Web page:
The Principle of AccountabilityMarch 23, 2018
The Principle of FaithApril 8, 2018
Solomon said that pride brings in its wake disgrace, while humility is accompanied by wisdom (Prov 11:2). We have all experienced this whether it was someone we knew, or read about, or even ourselves. There is just something about the combination of our sinful nature and the power of our culture that tempts us to boast about our accomplishments.
Humility means that a person has a modest estimate of his own importance compared to other people. Pride, on the other hand, means a person has an inordinate opinion of his own importance. Humility is authenticity on display in a person who is easy to talk to and interesting to listen to. Humility feels no
compulsion to impress anyone; and yet, wherever the humble person goes, he leaves a lasting impression.
Humility is the constraining attitude that enables a person to be authentic under pressure. It is a God-given quality that allows us to have the right perspective and see things through God’s lens. Humility is such a contrast to our usual selfish nature. When Jesus entered Jerusalem in his triumphal entry, he did it with humility. The creator of the world knows very well what people see as greatness, so he took that greatness and turned it on its head, “When they brought the colt to Jesus and threw their cloaks over it, he sat on it” (Mark 11:7). He took one of the least attractive animals that any great king would own, and he sat on it. Jesus chose the donkey as his vehicle of entrance into Jerusalem.
History shows us that when human beings have power and success, they become flush with pride. It is as if they cannot prevent the overwhelming smugness that takes over. When Hitler had conquered several European countries and it seemed like the world was falling before his feet, he told his generals that Britain was already defeated; they just didn’t know it yet. Jesus was the complete opposite of this kind of arrogance.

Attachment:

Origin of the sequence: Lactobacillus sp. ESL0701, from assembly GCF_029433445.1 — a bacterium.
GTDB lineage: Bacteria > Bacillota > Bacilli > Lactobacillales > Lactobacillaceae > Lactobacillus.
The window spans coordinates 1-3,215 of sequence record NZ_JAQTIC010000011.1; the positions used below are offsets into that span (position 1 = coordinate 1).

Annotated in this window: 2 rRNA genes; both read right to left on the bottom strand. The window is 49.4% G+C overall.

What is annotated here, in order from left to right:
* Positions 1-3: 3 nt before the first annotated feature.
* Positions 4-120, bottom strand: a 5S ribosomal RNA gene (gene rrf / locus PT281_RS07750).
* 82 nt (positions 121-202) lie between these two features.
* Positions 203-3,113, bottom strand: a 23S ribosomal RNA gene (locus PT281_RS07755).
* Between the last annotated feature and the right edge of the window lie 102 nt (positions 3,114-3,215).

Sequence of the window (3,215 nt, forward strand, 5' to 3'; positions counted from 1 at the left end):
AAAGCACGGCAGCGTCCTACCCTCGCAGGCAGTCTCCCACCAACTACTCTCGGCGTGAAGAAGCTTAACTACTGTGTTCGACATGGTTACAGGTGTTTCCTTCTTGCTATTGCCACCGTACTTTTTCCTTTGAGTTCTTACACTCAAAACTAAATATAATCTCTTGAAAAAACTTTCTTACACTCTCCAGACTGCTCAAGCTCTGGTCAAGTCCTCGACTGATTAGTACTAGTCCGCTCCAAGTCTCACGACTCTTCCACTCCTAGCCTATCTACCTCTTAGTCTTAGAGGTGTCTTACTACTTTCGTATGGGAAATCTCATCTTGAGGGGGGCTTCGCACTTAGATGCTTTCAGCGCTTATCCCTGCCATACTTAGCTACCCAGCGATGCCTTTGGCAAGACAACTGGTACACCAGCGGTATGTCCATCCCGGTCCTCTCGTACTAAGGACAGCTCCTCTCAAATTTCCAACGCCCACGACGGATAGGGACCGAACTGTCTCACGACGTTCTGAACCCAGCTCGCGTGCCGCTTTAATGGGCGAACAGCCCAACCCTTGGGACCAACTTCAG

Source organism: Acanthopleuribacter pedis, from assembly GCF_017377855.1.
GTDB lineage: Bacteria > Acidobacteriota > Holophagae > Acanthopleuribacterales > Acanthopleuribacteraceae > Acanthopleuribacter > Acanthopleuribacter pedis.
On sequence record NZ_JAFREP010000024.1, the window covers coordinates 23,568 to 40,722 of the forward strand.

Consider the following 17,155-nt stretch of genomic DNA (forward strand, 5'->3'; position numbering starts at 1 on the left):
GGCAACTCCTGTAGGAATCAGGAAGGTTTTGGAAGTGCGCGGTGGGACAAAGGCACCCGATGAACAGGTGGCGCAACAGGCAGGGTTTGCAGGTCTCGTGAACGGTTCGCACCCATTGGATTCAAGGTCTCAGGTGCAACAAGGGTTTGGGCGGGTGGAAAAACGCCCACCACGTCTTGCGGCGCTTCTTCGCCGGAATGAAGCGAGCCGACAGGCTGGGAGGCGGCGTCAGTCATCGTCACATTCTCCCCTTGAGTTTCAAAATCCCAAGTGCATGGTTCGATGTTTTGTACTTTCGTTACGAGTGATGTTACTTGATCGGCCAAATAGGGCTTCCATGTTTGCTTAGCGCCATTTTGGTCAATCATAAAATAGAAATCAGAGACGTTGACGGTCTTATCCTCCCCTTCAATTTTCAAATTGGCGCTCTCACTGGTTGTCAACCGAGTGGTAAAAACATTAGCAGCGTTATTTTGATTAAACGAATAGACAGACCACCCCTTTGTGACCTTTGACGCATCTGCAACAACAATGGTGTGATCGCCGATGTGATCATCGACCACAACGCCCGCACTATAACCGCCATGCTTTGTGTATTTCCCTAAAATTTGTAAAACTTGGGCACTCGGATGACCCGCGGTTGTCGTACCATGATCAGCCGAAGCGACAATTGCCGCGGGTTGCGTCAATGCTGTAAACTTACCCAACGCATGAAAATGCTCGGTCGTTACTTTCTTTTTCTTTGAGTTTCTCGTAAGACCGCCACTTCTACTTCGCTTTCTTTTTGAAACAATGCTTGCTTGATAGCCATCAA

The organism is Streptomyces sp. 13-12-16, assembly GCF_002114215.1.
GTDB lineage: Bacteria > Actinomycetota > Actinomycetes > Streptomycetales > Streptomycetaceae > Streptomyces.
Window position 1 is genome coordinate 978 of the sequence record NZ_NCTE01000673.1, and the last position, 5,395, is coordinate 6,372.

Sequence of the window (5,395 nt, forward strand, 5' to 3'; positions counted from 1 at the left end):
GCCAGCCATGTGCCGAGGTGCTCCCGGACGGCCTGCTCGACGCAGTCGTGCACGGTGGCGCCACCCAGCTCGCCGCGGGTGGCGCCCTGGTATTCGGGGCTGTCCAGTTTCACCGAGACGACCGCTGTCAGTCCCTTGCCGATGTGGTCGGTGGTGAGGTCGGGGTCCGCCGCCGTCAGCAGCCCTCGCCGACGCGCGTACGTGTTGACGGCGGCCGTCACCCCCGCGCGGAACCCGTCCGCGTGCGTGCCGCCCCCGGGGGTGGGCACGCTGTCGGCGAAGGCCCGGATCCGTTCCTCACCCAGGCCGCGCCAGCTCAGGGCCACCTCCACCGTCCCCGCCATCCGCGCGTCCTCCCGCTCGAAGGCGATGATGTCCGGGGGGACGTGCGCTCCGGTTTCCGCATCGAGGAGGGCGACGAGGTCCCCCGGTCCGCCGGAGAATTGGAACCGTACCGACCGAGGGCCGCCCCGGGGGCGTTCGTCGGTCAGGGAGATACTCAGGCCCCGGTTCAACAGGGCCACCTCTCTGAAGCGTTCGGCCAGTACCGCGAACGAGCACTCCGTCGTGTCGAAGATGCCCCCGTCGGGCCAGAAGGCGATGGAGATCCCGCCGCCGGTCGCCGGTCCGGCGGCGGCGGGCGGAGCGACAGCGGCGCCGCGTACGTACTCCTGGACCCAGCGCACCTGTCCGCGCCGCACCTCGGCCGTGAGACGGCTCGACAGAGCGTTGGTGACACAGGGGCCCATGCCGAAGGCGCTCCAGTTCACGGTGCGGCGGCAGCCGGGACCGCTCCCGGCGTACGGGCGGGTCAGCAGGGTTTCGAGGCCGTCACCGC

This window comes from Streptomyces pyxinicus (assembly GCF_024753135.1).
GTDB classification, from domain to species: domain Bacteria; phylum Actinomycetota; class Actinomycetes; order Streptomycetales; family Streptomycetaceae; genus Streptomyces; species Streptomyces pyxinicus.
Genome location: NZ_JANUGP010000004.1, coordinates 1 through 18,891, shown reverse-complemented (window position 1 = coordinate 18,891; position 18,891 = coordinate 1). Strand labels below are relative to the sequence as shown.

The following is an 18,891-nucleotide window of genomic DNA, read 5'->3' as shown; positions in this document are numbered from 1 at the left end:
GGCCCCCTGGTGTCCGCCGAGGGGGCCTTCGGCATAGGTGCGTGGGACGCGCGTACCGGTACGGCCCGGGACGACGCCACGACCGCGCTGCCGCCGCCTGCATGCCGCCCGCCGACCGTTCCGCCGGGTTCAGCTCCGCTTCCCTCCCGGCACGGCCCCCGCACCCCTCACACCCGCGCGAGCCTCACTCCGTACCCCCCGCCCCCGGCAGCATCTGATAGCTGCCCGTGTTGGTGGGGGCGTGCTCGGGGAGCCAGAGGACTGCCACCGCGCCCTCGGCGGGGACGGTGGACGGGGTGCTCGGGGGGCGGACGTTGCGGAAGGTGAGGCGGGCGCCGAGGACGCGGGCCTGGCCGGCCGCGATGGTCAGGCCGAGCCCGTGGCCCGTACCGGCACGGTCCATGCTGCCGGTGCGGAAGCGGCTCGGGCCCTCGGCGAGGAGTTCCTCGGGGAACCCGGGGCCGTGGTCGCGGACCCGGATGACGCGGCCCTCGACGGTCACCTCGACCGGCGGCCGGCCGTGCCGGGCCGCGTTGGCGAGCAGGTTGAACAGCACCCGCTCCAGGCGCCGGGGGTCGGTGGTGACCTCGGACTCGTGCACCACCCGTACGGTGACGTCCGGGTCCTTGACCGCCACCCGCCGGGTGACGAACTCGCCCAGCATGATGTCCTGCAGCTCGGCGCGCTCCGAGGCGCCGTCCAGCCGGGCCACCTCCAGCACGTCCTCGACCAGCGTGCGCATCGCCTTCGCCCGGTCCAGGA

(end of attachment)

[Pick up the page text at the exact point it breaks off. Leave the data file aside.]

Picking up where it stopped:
Jesus offered a contrast to all the world’s proud and arrogant dictators who always cling to power and whose actions crush anyone who gets in their way. Jesus did not grasp for power but instead made himself nothing by taking the nature of a servant. In doing so, Jesus humbled himself all the way to death, even the humiliating death on the cross (Phil 2:6-8).
When Jesus entered Jerusalem, he immediately cleansed the temple, sending the greedy money changers scrambling while declaring that the purpose of God’s House was to be a place of prayer. Immediately afterwards, the blind and lame came to him, and he healed them, and the children began shouting praises (Matt 21:14-16). The chief priests demanded that he silence the children, but he said that from the lips of children and infants God has ordained praise (Ps 8:1-2). The arrogant and the proud were uncomfortable in Jesus’ presence, but the cripple, the lame, and the children felt safe and accepted. He was God, and yet he showed us how to live with such humility!